Market Development in Mongolia

market development

Mongolia is considered an emerging marketplace with big economic potential in the worldwide economic system. It is considered one of the fastest growing economies. The Mongolian government has passed policies to address their challenges and to diversify their economy.

In developed countries the capital market provides long-term financing for economic development. This is one of the challenges they are confronting. The capital market in Mongolia is underdeveloped, with few registered entities that are publicly listed on the Mongolian Stock Exchange. Making it more difficult is the absence of corporate and high yield bonds. As a result, the bond market is dominated by government bonds, but commercial banks play a significant role in the economy by the financing of businesses.

Investors can look at the legislative environment and find that Mongolia wants to be a major player in the world economy. For instance, in 2006 the Financial Regulatory Commission was created to oversee all the non-banking financial institutions which includes insurance and brokerage companies with the overall objective of ensuring market stability and accountability.

The Mongolian Stock Exchange was created in 1991 and by the enactment of securities and corporate laws a secondary market was established. It was in 2011 the Mongolian government signed the “Masters Service Agreement” with the London Stock Exchange has an objective of launching a trading system, improve legislation and their legal environment. Part of this agreement included the use of the “Millenium IT” operating system in 2012. This is the fastest cash trading platform globally and this was to help meet investors, professional brokers, and dealers needs. The primary and secondary markets are still in their infancy and shows with the lack of private equity funds, insurance companies, and pension funds. However, with the introduction of new laws on investment funds it has opened up the market for institutional investors for participation in the Mongolian Stock Exchange.

In most countries participants in the capital market are classified as a stock market specialist, listed companies and investors. Participation in the capital market is dependent on acquiring the proper license from the Financial Regulatory Commission. The capital market organization in Mongolia consists of 120 licensed companies and/or organizations with 500 market specialist working in the market. Included are a trading organization, a securities and deposit organization, 66 brokerage and dealer companies, 11 investment companies operating in both markets, 5 commercial banks for securities transactions, 2 investment management companies, 24 companies with underwriting licenses, 15 consulting firms and 2 custodian banks. However, because of the economic downturn and slowdown the number of specialists declined to 75.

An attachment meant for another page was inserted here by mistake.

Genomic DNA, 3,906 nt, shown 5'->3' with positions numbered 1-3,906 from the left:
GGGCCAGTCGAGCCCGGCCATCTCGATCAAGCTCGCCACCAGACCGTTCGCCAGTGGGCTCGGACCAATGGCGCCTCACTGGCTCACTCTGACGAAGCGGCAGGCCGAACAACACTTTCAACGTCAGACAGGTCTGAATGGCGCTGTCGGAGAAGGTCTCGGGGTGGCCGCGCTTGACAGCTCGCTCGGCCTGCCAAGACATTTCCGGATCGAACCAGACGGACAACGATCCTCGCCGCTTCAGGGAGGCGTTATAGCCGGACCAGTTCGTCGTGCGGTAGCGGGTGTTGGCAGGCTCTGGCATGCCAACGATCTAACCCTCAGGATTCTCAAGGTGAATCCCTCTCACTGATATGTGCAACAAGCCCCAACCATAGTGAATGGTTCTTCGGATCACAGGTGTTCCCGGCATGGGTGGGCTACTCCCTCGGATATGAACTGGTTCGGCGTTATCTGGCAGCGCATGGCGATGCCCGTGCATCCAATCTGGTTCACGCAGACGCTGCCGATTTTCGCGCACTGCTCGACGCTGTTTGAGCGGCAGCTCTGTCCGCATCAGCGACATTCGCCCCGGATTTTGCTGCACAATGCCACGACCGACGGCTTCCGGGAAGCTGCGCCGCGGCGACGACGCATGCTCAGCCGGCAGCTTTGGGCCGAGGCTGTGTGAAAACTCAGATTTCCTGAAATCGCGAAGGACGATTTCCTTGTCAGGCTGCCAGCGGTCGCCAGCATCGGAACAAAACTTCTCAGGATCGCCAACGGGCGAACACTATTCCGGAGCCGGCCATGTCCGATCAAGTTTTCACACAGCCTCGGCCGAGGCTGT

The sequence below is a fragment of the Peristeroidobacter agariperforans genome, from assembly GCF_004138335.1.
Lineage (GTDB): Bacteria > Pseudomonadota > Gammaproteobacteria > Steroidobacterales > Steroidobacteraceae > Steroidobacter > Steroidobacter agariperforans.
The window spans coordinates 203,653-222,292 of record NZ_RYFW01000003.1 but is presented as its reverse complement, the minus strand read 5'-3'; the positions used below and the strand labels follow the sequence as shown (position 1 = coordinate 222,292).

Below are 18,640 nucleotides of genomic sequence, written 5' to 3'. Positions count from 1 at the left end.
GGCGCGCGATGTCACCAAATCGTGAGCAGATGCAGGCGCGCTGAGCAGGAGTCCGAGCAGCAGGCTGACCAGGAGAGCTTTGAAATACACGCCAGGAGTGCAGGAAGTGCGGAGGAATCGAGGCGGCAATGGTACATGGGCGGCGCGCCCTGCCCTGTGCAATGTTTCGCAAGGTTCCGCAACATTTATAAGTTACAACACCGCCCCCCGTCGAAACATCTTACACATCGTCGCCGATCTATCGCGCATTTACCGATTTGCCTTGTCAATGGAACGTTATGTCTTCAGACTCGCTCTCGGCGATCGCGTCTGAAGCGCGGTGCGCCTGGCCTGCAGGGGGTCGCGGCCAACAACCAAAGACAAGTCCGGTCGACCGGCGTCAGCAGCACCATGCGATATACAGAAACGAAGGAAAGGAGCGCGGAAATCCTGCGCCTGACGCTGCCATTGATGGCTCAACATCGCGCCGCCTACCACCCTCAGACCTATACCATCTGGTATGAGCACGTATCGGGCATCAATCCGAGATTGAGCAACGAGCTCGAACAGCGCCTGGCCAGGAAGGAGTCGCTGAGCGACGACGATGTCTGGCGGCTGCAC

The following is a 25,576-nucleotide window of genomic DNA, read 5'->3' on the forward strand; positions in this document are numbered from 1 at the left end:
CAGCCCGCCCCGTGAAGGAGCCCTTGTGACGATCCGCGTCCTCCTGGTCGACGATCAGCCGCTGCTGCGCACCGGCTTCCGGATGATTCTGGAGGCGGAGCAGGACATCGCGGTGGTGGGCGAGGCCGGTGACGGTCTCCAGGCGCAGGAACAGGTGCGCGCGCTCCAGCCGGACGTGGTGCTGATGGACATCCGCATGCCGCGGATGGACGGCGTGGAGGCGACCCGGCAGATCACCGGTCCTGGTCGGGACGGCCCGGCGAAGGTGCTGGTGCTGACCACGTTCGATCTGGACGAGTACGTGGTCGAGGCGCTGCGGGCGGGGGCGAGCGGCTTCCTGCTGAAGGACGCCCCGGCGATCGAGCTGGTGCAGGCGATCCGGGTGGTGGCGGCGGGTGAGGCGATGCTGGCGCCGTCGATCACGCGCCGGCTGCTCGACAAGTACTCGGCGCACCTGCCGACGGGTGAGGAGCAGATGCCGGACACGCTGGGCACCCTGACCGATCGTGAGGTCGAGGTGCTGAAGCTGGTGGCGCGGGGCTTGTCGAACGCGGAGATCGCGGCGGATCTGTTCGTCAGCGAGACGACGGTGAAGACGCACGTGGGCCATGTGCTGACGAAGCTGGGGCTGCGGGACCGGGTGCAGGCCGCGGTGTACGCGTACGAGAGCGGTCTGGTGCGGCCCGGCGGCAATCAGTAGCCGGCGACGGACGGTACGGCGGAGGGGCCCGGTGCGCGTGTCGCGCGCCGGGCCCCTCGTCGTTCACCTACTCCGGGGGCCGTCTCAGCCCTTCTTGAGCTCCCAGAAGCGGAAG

It is not common for business in Mongolia to be a listed company, less than 1 percent, or 303 companies out of 39,000 registered entities. Eight out of the top 100 companies are listed. The listed companies include 30 that are state-owned, 11 companies have state participation, and the remaining companies are private. Many of the listed companies on the Mongolian Stock Exchange were established as a result of the privatization that occurred in Mongolia in the early 1990’s.

After privatization the Mongolian government issued two types of investment vouchers to their citizens while privatizing the majority of state-owned enterprises. This action by the Mongolian government found stock concentrations occurring in most companies. There were many unknown variables that caused stock concentration, such as lack of knowledge of the stock market and how it works, low purchasing power which led many individuals to sell their investment vouchers at a low price, undeveloped market infrastructure, and fraud. This was evident when 193 companies had a stock concentration of 75% in 2014. Stock concentration has a negative effect on stock trading, dividend distribution and market growth.

It is important for Mongolia’s future to play a significant role in the world economy. However, like other countries, there remains many challenges, none of them ours insurmountable. Passive trading is a significant characteristic of the Mongolian Stock Exchange and because of this the equity in the stock exchange is weak, stock concentration is high, lack of institutional investors, lack of skilled specialist and the knowledge that is lacking among the public and private companies regarding the benefits of the capital market and the opportunities to raise capital on the market. Although there are challenges that lie ahead for this emerging capital market, investors may want to give the MSE a second look.